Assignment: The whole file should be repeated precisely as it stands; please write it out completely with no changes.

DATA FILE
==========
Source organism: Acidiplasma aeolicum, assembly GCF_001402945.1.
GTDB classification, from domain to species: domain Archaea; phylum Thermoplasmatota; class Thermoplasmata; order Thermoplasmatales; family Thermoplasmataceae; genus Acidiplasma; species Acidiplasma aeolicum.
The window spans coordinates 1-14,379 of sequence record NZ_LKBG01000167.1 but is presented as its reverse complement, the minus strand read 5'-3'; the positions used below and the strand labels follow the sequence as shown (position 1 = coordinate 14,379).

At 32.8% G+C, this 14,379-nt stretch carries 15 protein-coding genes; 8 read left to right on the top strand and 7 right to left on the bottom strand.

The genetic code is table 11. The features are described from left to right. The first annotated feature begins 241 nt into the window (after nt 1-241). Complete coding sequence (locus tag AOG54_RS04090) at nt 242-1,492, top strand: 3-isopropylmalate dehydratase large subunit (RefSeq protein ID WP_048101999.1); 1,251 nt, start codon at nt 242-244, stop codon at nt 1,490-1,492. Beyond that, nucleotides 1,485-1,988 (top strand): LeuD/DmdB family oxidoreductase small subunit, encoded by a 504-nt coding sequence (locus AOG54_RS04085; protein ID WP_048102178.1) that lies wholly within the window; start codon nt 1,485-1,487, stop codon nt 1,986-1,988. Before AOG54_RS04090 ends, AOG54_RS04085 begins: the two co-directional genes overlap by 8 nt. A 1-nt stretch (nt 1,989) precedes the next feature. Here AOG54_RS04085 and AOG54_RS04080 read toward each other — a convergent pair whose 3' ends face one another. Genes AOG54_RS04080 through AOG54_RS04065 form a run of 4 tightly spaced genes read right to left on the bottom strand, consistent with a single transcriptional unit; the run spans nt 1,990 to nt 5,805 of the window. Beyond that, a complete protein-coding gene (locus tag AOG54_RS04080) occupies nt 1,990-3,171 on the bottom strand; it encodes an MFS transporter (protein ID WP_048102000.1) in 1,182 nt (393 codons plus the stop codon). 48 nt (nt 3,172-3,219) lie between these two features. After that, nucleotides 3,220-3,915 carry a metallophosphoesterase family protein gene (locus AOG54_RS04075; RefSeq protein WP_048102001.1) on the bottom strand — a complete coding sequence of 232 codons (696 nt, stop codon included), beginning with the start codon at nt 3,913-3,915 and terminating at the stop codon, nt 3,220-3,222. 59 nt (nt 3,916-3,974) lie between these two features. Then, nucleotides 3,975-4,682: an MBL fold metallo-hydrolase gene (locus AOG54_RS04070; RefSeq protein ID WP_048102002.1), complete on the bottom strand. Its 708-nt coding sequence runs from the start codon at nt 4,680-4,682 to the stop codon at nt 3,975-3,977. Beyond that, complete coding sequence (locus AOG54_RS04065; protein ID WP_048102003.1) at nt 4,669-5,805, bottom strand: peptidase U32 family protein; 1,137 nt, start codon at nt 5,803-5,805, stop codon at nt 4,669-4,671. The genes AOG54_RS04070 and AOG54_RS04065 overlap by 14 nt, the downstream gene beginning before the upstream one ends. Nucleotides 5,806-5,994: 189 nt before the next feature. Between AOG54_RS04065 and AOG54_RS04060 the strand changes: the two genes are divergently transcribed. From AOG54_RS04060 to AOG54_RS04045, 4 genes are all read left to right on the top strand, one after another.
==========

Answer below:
Source organism: Acidiplasma aeolicum, assembly GCF_001402945.1.
GTDB classification, from domain to species: domain Archaea; phylum Thermoplasmatota; class Thermoplasmata; order Thermoplasmatales; family Thermoplasmataceae; genus Acidiplasma; species Acidiplasma aeolicum.
The window spans coordinates 1-14,379 of sequence record NZ_LKBG01000167.1 but is presented as its reverse complement, the minus strand read 5'-3'; the positions used below and the strand labels follow the sequence as shown (position 1 = coordinate 14,379).

At 32.8% G+C, this 14,379-nt stretch carries 15 protein-coding genes; 8 read left to right on the top strand and 7 right to left on the bottom strand.

The genetic code is table 11. The features are described from left to right. The first annotated feature begins 241 nt into the window (after nt 1-241). Complete coding sequence (locus tag AOG54_RS04090) at nt 242-1,492, top strand: 3-isopropylmalate dehydratase large subunit (RefSeq protein ID WP_048101999.1); 1,251 nt, start codon at nt 242-244, stop codon at nt 1,490-1,492. Beyond that, nucleotides 1,485-1,988 (top strand): LeuD/DmdB family oxidoreductase small subunit, encoded by a 504-nt coding sequence (locus AOG54_RS04085; protein ID WP_048102178.1) that lies wholly within the window; start codon nt 1,485-1,487, stop codon nt 1,986-1,988. Before AOG54_RS04090 ends, AOG54_RS04085 begins: the two co-directional genes overlap by 8 nt. A 1-nt stretch (nt 1,989) precedes the next feature. Here AOG54_RS04085 and AOG54_RS04080 read toward each other — a convergent pair whose 3' ends face one another. Genes AOG54_RS04080 through AOG54_RS04065 form a run of 4 tightly spaced genes read right to left on the bottom strand, consistent with a single transcriptional unit; the run spans nt 1,990 to nt 5,805 of the window. Beyond that, a complete protein-coding gene (locus tag AOG54_RS04080) occupies nt 1,990-3,171 on the bottom strand; it encodes an MFS transporter (protein ID WP_048102000.1) in 1,182 nt (393 codons plus the stop codon). 48 nt (nt 3,172-3,219) lie between these two features. After that, nucleotides 3,220-3,915 carry a metallophosphoesterase family protein gene (locus AOG54_RS04075; RefSeq protein WP_048102001.1) on the bottom strand — a complete coding sequence of 232 codons (696 nt, stop codon included), beginning with the start codon at nt 3,913-3,915 and terminating at the stop codon, nt 3,220-3,222. 59 nt (nt 3,916-3,974) lie between these two features. Then, nucleotides 3,975-4,682: an MBL fold metallo-hydrolase gene (locus AOG54_RS04070; RefSeq protein ID WP_048102002.1), complete on the bottom strand. Its 708-nt coding sequence runs from the start codon at nt 4,680-4,682 to the stop codon at nt 3,975-3,977. Beyond that, complete coding sequence (locus AOG54_RS04065; protein ID WP_048102003.1) at nt 4,669-5,805, bottom strand: peptidase U32 family protein; 1,137 nt, start codon at nt 5,803-5,805, stop codon at nt 4,669-4,671. The genes AOG54_RS04070 and AOG54_RS04065 overlap by 14 nt, the downstream gene beginning before the upstream one ends. Nucleotides 5,806-5,994: 189 nt before the next feature. Between AOG54_RS04065 and AOG54_RS04060 the strand changes: the two genes are divergently transcribed. From AOG54_RS04060 to AOG54_RS04045, 4 genes are all read left to right on the top strand, one after another.